He adds, “The set is created in three areas connected by small bridges. Two of the areas represent the fathers’ studies, where the boys’ relationship with their fathers play out; and the center area where all other actions takes place. The backdrop evokes the time and place of the play.”

Megel says, “The lighting is simple and functional given the restrictions of location of the play [and] the costumes are once again more evocative than purely realistic.

“For those who know the book,” Joseph Megel explains, “the play centers exclusively on the relationship between the boys and their fathers. For me, it is a play that can start a longer conversation about what Jewish theater is, who is it for, and what should it be doing in today’s world. These are similar questions any other targeted theaters (e.g. Latino, African American, Gay & Lesbian) should and do ask.”

In reviewing a previous production of The Chosen, the Philadelphia City Paper wrote “The Chosen tells a wonderful story….” The Philadelphia Weekly called the play “moving…. [It] examines the freedom that comes with the passage from childhood to adulthood intellectual freedom, religious freedom, America’s promise of freedom.”

The Pittsburgh Post-Gazette said, “Take me somewhere new; surprise me with familiarity; dig deep into character, ideology and the human heart. The Chosen does…. It’s irresistible.” And the Philadelphia-based Chestnut Hill Local raved, “… Potok has collaborated with … Aaron Posner, a director and writer of theatrical imagination and skill who brings … theatricality to the story without losing its intellectual content or sacrificing Potok’s stunning language.”

Theatre Or presents The Chosen Sunday, Feb. 1, at 2 and 7:30 p.m.; Saturday, Feb. 7, at 8 p.m.; and Sunday, Feb. 8, at 2 and 7:30 p.m. at Judea Reform Congregation, 1933 W. Cornwallis Blvd., Durham, North Carolina, and Saturday, Feb. 14, at 8:30 p.m.; and Sunday, Feb. 15, at 2 and 7:30 p.m. at Beth Meyer Synagogue, 504 Newton Rd., Raleigh, North Carolina. $10-$20. 919/489-7062 (Durham only), 919/848-1420 (Raleigh only), or 919/990-1994 (both), or e-mail (both). Note: A post-performance discussion with cast and a champagne reception will follow the $20 Feb. 1 evening performance. Theatre Or: Chaim Potok (1929-2002): [inactive 7/04]. Judea Reform Congregation: Beth Meyer Synagogue: [inactive 9/04] .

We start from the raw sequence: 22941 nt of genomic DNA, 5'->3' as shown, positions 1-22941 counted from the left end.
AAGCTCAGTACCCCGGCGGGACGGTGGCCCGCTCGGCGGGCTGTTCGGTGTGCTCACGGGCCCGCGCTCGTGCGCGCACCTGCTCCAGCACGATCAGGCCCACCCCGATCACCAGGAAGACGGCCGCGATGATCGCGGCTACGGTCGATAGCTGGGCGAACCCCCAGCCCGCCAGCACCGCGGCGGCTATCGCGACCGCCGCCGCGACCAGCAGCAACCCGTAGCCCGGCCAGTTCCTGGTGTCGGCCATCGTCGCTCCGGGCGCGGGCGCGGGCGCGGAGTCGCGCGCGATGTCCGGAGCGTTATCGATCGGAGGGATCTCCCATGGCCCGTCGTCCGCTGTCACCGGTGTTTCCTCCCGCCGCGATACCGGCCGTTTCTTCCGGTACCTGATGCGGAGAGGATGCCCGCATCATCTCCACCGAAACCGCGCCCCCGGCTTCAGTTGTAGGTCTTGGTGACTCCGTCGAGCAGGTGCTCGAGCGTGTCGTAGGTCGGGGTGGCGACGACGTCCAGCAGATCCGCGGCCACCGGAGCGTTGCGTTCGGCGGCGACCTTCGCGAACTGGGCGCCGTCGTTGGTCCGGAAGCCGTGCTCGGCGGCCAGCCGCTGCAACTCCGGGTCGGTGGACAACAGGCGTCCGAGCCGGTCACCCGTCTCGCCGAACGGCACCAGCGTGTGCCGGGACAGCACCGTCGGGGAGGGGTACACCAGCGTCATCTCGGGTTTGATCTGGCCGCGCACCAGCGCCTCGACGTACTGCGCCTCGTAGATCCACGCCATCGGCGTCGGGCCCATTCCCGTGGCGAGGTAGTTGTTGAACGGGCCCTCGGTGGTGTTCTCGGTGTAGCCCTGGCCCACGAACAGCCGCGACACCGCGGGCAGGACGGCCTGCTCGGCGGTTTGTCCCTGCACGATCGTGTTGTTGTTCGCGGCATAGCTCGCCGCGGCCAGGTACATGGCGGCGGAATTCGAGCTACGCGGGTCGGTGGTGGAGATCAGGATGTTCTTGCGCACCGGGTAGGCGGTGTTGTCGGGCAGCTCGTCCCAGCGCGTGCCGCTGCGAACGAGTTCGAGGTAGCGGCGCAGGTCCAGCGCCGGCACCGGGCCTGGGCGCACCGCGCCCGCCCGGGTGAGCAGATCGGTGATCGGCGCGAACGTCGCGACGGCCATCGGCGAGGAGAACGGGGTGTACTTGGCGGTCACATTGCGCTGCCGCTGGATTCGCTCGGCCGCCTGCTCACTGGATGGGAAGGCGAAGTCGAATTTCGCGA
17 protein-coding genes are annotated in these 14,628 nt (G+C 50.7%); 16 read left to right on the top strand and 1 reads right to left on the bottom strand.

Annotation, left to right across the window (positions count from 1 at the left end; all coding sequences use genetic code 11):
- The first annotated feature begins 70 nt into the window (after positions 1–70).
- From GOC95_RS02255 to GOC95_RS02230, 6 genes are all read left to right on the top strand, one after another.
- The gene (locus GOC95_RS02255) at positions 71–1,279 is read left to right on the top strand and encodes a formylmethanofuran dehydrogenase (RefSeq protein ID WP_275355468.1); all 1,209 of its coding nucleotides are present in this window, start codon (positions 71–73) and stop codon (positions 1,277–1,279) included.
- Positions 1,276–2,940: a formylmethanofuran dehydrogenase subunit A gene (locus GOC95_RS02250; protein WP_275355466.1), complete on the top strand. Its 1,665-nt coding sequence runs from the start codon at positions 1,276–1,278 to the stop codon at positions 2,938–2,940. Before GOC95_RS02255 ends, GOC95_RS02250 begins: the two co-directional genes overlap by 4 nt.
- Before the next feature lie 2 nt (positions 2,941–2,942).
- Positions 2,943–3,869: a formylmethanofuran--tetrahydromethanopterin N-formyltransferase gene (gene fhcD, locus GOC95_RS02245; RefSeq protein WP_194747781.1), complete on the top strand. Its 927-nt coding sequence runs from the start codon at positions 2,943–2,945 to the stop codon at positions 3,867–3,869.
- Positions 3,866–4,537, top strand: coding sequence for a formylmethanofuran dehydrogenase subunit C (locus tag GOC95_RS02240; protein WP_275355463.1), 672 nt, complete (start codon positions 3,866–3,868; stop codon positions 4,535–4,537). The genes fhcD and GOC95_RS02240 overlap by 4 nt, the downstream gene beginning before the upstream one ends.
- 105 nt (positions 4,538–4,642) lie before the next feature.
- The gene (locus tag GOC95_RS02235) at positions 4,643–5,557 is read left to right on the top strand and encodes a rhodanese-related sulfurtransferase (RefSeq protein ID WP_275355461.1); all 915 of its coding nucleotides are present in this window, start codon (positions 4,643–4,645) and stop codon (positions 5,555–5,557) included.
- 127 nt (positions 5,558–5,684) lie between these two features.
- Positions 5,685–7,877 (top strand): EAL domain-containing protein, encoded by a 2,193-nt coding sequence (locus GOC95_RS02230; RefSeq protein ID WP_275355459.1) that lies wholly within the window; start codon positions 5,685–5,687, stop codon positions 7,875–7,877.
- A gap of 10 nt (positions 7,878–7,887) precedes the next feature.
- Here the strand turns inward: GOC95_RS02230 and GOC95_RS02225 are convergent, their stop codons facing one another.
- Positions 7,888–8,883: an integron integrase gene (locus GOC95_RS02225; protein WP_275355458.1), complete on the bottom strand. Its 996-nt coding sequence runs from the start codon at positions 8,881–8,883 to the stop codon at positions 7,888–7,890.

& 2/13/04: The Chosen (Theatre Or, 8:30 p.m. Feb. 14 and 2 and 7:30 p.m. Feb. 15 at Beth Meyer Synagogue, 504 Newton Rd., Raleigh, NC) is a new play written by Aaron Posner and Chaim Potok, based on Potok’s much-beloved 1967 first novel, and directed by Joseph Megel. In reviewing a previous production of The Chosen, the Philadelphia City Paper wrote, “The Chosen tells a wonderful story…. ” The Philadelphia Weekly called the play “moving…. [It] examines the freedom that comes with the passage from childhood to adulthood intellectual freedom, religious freedom, America’s promise of freedom.” For more information about Theatre Or, visit For more information about Chaim Potok (1929-2002), visit [inactive 7/04]. For more information about Beth Meyer Synagogue, visit [inactive 9/04]. For tickets, telephone 919/848-1420 or 990-1994 or e-mail For the full-length Robert’s Reviews preview by Robert W. McDowell, visit For Robert’s Reviews‘ review by Scott Ross, visit